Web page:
Burberry shares priced for luxurious execution

Burberry investors have more reasons to hang on, but their patience will soon be tested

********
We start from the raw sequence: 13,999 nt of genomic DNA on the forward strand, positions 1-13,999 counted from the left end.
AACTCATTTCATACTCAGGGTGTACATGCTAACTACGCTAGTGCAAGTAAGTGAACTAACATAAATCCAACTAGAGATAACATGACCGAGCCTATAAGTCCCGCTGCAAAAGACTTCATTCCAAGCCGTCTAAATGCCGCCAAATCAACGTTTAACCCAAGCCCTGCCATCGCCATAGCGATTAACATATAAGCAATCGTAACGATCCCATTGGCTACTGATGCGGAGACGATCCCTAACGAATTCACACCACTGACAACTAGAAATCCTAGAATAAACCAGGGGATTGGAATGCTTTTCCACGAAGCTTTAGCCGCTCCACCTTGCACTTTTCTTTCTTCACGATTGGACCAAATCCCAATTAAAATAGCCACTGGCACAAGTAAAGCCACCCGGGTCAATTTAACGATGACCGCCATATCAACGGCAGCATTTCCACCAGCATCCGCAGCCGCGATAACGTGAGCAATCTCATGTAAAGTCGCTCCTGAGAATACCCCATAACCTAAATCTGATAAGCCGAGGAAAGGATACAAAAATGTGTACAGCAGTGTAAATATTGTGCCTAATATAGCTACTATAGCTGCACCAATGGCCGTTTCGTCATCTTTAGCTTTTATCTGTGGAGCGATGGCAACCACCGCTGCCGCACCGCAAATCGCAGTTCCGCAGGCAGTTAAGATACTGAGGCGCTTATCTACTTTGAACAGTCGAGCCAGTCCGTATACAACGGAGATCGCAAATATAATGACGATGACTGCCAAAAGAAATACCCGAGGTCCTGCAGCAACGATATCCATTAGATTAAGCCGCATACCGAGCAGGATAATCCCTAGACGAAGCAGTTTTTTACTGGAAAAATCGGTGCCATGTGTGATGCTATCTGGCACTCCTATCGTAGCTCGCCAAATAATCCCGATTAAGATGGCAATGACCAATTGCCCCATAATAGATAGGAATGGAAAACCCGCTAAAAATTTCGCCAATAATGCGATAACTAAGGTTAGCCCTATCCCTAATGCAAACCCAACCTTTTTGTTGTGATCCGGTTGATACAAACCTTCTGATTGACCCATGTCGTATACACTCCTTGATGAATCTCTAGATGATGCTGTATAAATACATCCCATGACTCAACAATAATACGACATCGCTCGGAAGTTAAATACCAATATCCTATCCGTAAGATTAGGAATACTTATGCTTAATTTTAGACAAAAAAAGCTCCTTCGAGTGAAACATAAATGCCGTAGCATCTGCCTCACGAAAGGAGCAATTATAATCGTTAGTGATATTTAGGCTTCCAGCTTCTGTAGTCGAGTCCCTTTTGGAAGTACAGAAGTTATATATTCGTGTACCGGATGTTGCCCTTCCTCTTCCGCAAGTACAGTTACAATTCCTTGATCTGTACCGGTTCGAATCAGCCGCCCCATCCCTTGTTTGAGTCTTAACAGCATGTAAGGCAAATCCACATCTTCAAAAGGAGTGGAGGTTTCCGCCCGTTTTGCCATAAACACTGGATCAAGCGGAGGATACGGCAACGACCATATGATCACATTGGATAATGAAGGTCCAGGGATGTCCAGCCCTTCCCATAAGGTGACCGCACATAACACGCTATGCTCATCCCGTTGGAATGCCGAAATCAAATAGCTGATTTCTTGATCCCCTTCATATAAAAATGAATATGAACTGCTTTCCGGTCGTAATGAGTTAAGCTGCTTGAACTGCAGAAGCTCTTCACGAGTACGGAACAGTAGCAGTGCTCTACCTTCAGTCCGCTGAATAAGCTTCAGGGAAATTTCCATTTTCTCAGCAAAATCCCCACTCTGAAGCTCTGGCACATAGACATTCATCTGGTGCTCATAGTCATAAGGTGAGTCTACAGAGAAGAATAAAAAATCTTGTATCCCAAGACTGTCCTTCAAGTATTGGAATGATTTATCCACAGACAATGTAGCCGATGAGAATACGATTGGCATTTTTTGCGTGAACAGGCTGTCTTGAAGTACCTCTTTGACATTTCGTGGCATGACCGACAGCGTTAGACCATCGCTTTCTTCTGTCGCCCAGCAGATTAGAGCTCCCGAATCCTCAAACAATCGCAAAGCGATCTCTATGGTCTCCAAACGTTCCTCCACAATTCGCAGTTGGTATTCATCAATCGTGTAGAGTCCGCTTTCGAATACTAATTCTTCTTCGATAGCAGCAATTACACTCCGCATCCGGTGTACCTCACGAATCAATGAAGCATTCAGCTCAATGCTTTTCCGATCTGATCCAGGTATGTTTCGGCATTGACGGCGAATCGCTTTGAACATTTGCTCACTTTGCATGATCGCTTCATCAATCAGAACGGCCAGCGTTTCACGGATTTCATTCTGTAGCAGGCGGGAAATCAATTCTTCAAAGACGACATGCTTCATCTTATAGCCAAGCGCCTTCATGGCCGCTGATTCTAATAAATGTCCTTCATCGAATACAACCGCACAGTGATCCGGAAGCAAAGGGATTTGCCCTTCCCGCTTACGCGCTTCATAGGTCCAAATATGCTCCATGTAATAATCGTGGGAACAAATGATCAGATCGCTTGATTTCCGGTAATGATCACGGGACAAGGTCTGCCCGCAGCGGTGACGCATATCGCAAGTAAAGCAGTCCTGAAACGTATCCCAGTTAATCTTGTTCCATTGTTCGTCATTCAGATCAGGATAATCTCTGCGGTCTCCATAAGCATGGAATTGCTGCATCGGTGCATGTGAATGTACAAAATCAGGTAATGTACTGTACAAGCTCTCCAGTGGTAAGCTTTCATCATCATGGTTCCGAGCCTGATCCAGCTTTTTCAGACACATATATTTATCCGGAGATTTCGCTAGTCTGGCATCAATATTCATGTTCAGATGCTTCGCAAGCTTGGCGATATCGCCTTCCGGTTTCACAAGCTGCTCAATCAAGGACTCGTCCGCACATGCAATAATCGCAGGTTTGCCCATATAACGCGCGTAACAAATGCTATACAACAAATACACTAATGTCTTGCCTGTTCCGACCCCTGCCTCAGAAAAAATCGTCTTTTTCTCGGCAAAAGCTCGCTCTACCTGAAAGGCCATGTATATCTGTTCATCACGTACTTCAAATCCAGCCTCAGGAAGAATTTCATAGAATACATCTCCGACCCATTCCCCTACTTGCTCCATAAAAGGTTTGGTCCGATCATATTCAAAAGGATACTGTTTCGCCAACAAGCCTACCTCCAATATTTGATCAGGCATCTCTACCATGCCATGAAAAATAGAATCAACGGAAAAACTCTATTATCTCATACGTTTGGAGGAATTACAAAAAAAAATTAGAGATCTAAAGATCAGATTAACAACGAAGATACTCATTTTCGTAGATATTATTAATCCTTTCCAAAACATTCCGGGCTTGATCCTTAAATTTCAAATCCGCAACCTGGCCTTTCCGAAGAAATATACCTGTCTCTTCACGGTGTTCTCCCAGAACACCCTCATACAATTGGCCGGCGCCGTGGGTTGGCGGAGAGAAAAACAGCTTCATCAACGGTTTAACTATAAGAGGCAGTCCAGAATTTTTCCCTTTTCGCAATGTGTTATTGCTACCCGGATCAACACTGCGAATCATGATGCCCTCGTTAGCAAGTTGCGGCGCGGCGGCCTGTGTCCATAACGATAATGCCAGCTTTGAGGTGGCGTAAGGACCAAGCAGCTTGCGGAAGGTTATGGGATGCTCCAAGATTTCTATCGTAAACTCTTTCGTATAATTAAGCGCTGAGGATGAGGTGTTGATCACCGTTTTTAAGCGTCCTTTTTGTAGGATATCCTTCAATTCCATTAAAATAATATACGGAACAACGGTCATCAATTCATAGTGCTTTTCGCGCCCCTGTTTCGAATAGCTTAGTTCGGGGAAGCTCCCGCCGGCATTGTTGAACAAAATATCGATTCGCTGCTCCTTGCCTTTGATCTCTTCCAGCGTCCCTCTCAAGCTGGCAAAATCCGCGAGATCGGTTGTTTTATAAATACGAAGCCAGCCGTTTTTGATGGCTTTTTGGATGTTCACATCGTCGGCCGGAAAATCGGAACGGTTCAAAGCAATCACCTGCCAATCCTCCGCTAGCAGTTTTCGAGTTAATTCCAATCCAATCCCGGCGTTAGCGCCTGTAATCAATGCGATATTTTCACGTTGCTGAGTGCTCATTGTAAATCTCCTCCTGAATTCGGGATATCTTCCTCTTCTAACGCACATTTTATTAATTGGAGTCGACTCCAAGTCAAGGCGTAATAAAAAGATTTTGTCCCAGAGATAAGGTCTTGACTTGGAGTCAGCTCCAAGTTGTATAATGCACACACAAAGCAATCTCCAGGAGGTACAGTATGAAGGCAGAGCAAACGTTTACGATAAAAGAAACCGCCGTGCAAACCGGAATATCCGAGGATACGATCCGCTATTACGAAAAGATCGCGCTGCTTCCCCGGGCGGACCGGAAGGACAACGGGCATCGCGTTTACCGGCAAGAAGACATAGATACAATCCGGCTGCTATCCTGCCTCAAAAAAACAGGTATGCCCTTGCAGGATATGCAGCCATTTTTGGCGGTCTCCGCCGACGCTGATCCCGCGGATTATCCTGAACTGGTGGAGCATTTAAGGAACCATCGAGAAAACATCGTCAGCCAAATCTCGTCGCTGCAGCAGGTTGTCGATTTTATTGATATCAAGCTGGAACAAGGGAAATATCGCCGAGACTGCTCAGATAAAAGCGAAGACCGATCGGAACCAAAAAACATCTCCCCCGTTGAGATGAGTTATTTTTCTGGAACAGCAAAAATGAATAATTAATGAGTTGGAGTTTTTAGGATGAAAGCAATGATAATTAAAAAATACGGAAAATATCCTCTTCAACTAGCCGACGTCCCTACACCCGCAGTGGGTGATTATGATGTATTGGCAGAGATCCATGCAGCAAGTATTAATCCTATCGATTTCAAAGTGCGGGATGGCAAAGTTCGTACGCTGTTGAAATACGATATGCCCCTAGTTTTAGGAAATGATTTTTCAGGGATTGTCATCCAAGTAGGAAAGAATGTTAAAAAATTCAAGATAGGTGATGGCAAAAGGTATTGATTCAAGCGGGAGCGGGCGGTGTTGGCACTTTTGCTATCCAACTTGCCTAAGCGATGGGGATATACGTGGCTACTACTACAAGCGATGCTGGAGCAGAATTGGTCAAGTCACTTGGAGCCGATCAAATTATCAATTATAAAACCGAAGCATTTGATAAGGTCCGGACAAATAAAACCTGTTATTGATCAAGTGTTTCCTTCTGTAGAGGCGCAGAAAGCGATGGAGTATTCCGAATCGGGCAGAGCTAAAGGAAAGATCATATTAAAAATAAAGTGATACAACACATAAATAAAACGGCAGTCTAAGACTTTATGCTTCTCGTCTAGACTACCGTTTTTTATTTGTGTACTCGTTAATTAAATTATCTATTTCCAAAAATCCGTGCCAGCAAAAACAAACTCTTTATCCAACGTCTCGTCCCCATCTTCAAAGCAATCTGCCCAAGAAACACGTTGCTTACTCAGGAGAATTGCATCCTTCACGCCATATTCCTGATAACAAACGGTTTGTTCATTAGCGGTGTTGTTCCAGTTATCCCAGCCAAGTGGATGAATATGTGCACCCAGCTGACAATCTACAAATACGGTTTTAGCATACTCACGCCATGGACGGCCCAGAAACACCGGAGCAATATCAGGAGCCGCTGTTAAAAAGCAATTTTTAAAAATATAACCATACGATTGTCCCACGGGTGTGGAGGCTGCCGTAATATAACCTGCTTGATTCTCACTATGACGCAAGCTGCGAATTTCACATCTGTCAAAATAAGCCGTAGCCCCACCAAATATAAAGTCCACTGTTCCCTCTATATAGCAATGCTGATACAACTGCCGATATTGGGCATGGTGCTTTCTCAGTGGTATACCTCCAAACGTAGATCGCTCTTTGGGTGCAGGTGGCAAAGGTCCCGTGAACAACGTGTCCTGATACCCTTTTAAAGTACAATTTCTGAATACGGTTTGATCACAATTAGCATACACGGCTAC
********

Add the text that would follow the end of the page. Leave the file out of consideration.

Burberry has given investors further reasons to stay patient, though a 2% rise in full-year profit provides little evidence that CEO Marco Gobbetti’s suitably expensive strategy is gaining traction. To be sure, a small outperformance relative to expectations is nice to have. It could even be an encouraging signal from the plan Gobbetti embarked upon in November. Whilst acknowledging that the "task of transforming Burberry is still before us", he appears satisfied with the group's progress thus far, according to a statement with the group’s full-year report. Still, it is early days. Burberry’s full-year adjusted operating profit of £467m at constant currency rates is an advancement against the £459m it made in the 2017. But with gross margin creeping 50 basis points lower and £44m in new cost savings, it’s clear the £8m profit rise owed more to discipline than growth. Indeed, Gobbetti’s clear-eyed view is that there may not be much growth to speak of before 2021. Yet investors have lifted the stock about a quarter above long-term intrinsic valuation, including a 2.4% rise at the time of writing. True, this is a pattern frequently seen in the upper-bracket of the discretionary sector. On that basis though, Burberry currently trades at a premium to rival purveyors of finery like Richemont. The Swiss group’s market value is almost five times the size of its UK rival’s in dollar terms, and it is expected to grow at about 10 times the pace of Burberry over five years. The latter’s cash flow, which it has generated at a steady rate above £400m per annum in recent years, helps explain the market’s tolerance. Allocation of much of that cash to additional shareholder reimbursements is one reason why investors have held on. Despite management and economic travails of the last two years the stock tacked on about 60% during that time. The new cash-return plan of £150m, announced on Wednesday, is lower than the £355m one of the prior financial year. It will be completed in 2019. By that time, margins are destined to have shrunk further as a 50% hike in capex kicks in, aiming to vault Burberry up to even more rarefied air in the world of Haute Couture, Jewellery, cosmetics and accessories. The growth plan will be two years away from bearing fruit. Admittedly, lower buybacks need not trigger a de-rating for the stock. But with shares already priced for perfect execution the risk of shareholder disappointment is rising.

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